The Montessori curriculum was developed as an integrated whole to serve to developmental needs of children from ages 6 to 12. Dr.Montessori termed this period the second plane of development. The continuity of the curriculum allows individual children to move through various subject areas at the pace that is best for them, building confidence and genuine self-esteem. 12 year olds is based on the students’ developmental needs as they move towards adolescence. The work in the lower primary is done with extensive Montessori material allowing the children not only to experience the depth and breadth of the curriculum, but also to become comfortable with their own learning styles. The upper primary students, ages 9-12, transition to more abstract thinking relying more heavily on books and other resource material as they strengthen the work begun in the lower primary. The overall goal of the Montessori Lower Primary is to provide an environment that meets the needs and tendencies of the child at this stage of their development.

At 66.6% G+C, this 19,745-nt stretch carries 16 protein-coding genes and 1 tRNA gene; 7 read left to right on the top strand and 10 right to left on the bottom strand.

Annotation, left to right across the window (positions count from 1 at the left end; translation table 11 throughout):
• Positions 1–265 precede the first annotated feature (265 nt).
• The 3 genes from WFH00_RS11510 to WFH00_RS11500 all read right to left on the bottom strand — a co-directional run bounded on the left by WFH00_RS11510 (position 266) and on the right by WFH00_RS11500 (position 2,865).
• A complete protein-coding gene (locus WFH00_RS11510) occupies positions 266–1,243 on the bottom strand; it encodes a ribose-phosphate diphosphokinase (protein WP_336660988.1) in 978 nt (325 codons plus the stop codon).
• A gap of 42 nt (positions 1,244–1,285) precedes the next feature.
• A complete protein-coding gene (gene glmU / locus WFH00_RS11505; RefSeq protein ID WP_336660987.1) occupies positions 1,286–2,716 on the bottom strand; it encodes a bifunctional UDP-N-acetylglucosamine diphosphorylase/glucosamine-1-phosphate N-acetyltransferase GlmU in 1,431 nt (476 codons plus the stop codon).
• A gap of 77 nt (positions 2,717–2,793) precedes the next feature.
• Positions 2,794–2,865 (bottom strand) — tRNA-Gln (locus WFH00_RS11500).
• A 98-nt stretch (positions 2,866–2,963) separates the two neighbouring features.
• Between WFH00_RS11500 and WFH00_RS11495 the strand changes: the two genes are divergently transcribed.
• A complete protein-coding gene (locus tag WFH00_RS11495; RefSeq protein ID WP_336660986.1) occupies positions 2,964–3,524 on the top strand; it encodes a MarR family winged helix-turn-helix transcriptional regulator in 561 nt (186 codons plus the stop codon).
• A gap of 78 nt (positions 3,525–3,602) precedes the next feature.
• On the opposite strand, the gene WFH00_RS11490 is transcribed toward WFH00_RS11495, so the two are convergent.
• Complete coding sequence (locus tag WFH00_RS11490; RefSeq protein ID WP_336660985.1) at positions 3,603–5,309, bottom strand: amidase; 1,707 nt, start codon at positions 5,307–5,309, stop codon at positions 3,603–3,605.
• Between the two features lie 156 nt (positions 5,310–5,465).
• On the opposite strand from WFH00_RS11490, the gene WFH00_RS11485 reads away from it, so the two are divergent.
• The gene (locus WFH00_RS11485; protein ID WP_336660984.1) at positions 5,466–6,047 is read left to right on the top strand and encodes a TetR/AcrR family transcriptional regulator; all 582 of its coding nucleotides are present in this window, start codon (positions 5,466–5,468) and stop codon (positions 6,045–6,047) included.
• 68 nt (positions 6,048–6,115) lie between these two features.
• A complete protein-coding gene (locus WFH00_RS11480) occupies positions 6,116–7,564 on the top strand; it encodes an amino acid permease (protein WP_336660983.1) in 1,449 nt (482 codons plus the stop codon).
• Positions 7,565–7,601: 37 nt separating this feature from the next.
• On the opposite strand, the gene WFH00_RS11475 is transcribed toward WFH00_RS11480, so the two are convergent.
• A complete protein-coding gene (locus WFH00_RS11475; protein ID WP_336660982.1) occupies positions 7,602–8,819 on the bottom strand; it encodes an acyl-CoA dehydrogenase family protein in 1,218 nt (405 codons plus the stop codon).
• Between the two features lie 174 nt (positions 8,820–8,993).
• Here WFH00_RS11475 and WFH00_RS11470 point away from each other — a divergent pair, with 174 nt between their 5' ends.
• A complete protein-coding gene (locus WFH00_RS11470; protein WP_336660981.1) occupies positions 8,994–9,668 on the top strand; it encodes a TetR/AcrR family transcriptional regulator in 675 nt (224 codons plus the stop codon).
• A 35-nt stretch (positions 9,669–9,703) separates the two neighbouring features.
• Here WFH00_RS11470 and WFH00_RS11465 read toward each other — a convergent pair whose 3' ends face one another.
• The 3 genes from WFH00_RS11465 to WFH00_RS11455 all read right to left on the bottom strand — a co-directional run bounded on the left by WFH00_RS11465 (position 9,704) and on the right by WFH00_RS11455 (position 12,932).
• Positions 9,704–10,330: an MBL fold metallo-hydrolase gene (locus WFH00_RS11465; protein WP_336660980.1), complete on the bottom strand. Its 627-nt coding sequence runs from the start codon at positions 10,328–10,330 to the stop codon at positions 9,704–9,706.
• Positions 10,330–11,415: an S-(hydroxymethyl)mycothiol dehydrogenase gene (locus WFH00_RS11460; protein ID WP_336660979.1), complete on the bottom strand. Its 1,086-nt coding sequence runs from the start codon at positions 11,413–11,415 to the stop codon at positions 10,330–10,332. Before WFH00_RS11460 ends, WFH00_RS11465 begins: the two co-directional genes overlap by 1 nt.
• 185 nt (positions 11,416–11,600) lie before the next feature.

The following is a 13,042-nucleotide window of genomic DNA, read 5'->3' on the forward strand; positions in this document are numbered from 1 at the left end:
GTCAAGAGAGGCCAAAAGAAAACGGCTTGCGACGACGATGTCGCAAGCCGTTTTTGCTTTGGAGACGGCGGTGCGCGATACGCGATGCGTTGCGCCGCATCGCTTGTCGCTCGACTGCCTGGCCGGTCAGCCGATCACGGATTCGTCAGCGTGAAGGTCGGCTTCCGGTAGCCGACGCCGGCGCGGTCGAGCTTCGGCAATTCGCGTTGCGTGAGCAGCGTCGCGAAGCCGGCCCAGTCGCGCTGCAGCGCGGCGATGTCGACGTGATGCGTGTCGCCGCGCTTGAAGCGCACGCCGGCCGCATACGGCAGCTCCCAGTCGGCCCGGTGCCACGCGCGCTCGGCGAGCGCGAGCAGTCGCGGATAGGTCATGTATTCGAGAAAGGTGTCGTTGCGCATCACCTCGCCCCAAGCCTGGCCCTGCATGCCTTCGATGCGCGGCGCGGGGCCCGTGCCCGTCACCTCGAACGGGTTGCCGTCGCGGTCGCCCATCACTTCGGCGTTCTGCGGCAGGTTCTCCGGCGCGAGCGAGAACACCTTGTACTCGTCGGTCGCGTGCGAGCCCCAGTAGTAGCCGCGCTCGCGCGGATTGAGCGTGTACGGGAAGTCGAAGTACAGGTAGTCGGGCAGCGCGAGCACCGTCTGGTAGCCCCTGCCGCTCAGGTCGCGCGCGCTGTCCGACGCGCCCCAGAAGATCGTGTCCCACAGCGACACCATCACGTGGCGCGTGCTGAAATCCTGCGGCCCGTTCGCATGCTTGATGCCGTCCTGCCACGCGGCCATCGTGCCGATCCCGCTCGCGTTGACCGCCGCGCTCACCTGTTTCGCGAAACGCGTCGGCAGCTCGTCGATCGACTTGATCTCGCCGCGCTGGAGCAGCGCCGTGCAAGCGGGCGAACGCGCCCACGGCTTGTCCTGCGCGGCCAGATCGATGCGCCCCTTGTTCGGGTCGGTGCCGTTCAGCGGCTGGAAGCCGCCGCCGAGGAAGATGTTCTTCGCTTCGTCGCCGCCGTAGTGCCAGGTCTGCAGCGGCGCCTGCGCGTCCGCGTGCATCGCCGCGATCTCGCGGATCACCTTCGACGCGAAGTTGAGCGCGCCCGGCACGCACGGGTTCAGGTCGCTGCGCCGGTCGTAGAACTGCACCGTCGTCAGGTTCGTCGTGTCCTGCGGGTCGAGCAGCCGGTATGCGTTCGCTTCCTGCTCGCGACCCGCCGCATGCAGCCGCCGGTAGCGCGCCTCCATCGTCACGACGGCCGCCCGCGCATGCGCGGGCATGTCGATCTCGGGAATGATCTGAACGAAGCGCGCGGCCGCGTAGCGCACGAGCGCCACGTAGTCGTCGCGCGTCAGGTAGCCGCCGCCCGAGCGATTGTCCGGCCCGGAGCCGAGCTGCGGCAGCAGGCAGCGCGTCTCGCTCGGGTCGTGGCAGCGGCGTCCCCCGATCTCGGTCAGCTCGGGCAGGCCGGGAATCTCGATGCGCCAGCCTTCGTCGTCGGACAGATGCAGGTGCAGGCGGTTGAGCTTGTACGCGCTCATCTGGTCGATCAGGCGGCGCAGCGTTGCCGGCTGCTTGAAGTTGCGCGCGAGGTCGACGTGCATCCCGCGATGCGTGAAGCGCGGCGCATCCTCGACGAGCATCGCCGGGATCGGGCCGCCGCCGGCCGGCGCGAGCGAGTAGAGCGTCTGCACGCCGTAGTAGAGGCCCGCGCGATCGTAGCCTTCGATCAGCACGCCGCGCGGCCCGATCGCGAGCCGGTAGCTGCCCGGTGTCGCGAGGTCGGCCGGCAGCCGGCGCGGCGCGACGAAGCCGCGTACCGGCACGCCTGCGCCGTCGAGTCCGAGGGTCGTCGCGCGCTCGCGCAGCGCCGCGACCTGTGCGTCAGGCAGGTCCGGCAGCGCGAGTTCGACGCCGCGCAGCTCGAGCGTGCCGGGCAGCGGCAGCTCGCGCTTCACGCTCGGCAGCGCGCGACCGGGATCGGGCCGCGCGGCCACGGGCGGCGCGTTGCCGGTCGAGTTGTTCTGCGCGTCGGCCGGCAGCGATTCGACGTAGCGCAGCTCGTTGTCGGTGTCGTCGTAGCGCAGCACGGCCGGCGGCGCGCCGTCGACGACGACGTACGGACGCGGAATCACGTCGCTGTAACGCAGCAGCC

1. The reasoning mind is very important.
2. For every answer the children have a question, “Why”?
3. By the time they reach the Second Plane, the child achieves a certain degree of independence and will continue to strive for more independence.
4. Exploration is another characteristic of this age level an often the child wants to go beyond the usual expectation for their age level.
5. This child often turns outward to the broader society and the world beyond herself.
6. Friends become increasingly important to children at this age.
7. The children sometimes create secret languages.
8. The child often becomes more adventurous and daring.
9. Some children become “untidy” with personal belongings.
10. During this stage of development, the children’s conscious becomes “keener”; they develop better ideas of right and wrong, and they often seem to have be better understanding of rules and regulations.
11. The hero worship is characteristic of this stage.
12. They can have enormous potential of intellect and power of imagination in this stage.